Startup Analysis

Supporting regional startups brings women into the ecosystem, says Fishburners chief Nicole O’Brien

Stephanie Palmer-Derrien /

Fishburners

New Fishburners chief Nicole O'Brien. Source: Supplied.

While Melbourne and Sydney vie for the crown of Aussie startup capital, and smaller cities start to attract more founders and more funding, it can be easy to overlook those startups springing up a little further away from the bright lights.

But, if we don’t tap into the entrepreneurial talent in rural and regional parts of Australia, we could not only be doing them a disservice, but we could be missing out as an ecosystem.

Last week, Fishburners opened its first regional co-working and innovation hub in Coffs Harbour, in partnership with Coffs Harbour City Council initiative 6 Degrees.

Speaking to StartupSmart, Fishburners chief Nicole O’Brien suggests bringing more regional and rural startups into the ecosystem can improve diversity on multiple levels

First of all, it’s important to have diversity of thought and experience, and “regional communities bring a different set of problems”, she says.

Startups have the potential to help drive employment within regional communities that may desperately need it.

This is particularly true in farming or mining communities, “where there have been some issues around industries in those areas not being able to deliver the jobs and the prosperity that so many regional communities need”, she says.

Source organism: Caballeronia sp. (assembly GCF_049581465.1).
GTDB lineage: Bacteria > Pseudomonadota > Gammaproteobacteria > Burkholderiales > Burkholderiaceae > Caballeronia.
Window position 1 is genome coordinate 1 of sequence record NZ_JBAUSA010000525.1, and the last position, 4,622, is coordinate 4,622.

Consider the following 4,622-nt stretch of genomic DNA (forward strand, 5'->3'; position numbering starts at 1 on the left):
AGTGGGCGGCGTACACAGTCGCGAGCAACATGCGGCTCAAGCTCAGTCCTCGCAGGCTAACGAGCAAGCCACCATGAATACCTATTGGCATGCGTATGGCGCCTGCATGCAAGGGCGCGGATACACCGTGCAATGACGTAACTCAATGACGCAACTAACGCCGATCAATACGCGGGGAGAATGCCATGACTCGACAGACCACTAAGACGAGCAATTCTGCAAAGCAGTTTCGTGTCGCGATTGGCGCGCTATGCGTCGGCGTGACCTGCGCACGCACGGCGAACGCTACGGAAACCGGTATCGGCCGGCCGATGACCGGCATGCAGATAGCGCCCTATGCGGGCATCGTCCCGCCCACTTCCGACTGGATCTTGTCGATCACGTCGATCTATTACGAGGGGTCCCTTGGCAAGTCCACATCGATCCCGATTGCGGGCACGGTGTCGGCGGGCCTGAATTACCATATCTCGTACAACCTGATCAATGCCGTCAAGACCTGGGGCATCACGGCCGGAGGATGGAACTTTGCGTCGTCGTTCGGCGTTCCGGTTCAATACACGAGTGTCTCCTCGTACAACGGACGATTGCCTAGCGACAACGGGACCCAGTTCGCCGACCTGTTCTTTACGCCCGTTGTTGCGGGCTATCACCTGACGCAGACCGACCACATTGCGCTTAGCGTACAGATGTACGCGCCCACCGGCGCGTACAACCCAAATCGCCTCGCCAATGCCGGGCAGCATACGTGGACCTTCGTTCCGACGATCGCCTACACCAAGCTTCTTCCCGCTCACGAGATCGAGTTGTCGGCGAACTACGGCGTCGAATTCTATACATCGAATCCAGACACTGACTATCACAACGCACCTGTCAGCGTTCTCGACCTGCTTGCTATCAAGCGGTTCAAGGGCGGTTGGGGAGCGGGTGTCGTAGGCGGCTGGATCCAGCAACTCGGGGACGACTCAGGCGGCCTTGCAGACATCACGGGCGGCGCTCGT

“Now, it’s more critical than ever that we invest in promoting the opportunities and resourcing startups in those areas.”

The economic landscape has also unearthed another trend in regional startups, O’Brien notes. Overwhelmingly, regional startups are being led by women.

Fishburners hosted one of the early rounds of the Jobs for NSW Regional Pitchfest, she says. Of the 11 startups in the competition, all were founded by women.

Women living in farming or mining communities, with partners who work in those industries, may be feeling they need to supplement their income, she theorises.

Farming, in particular, “is so precarious at the moment, particularly with climate change,” she says.

“We’re finding it’s mainly the women that are really driving the startup ecosystem in regional communities.”

According to last year’s Startup Muster survey, just 22.3% of Aussie startups are founded by women. So, providing additional support for entrepreneurs in regional areas could also give a well-needed boost to the representation of women in the ecosystem.

“That adds another layer to enhancing diversity,” O’Brien says.

With the vast majority of startup activity centred around the cities of Sydney and Melbourne, as well as, to a lesser extent, Brisbane, Adelaide and Perth, it’s perhaps no surprise that there is more support for entrepreneurs in those urban hubs. But the imbalance becomes self-perpetuating.

“It comes down to the numbers really,” O’Brien says.

“Of course, the big cities are going to be where people have access to the resources and the media.”

There are also events in the city where urban-dwelling founders can connect, share ideas and talk about their businesses.

In rural and regional areas, however, “there are some fantastic things happening”, O’Brien says.

“Regional communities just don’t have that access, and that level of support,” she adds.

“It’s about singing their successes as well, and really being able to promote what’s going on.”

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Stephanie Palmer-Derrien

Stephanie Palmer-Derrien is the editor at StartupSmart. You can contact her at [email protected].

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